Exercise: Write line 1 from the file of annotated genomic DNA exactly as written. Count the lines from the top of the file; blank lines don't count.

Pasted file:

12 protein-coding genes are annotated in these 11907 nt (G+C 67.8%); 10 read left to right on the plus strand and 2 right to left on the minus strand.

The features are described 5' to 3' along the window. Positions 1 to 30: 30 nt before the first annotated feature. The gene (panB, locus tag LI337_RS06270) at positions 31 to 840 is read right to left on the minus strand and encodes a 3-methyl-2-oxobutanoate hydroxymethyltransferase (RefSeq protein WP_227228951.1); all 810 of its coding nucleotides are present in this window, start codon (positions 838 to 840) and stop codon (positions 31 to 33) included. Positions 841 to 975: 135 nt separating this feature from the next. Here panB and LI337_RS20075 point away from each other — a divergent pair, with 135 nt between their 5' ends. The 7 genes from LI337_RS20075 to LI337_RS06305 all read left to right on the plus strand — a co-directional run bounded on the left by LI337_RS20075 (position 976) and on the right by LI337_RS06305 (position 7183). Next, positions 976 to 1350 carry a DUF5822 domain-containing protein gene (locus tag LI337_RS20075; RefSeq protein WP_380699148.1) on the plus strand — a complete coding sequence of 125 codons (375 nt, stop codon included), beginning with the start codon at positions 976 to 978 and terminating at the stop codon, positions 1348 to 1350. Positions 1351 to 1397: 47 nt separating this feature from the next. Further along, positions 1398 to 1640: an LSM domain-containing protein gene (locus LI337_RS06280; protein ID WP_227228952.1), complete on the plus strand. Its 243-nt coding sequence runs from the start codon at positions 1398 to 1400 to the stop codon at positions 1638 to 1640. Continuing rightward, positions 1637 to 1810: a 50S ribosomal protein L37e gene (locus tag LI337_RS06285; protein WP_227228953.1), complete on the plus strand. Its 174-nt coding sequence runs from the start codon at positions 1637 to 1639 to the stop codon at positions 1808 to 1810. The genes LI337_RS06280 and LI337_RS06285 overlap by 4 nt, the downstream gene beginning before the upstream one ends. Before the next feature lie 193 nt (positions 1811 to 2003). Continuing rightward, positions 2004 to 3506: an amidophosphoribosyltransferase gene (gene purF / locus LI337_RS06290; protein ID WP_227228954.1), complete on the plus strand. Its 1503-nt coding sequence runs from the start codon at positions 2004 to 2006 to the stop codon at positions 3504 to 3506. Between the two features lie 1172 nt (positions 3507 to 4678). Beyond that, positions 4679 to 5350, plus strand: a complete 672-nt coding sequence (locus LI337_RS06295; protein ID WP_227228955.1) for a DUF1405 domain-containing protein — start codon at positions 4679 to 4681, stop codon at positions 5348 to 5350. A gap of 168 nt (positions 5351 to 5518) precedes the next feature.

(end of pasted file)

12 protein-coding genes are annotated in these 11907 nt (G+C 67.8%); 10 read left to right on the plus strand and 2 right to left on the minus strand.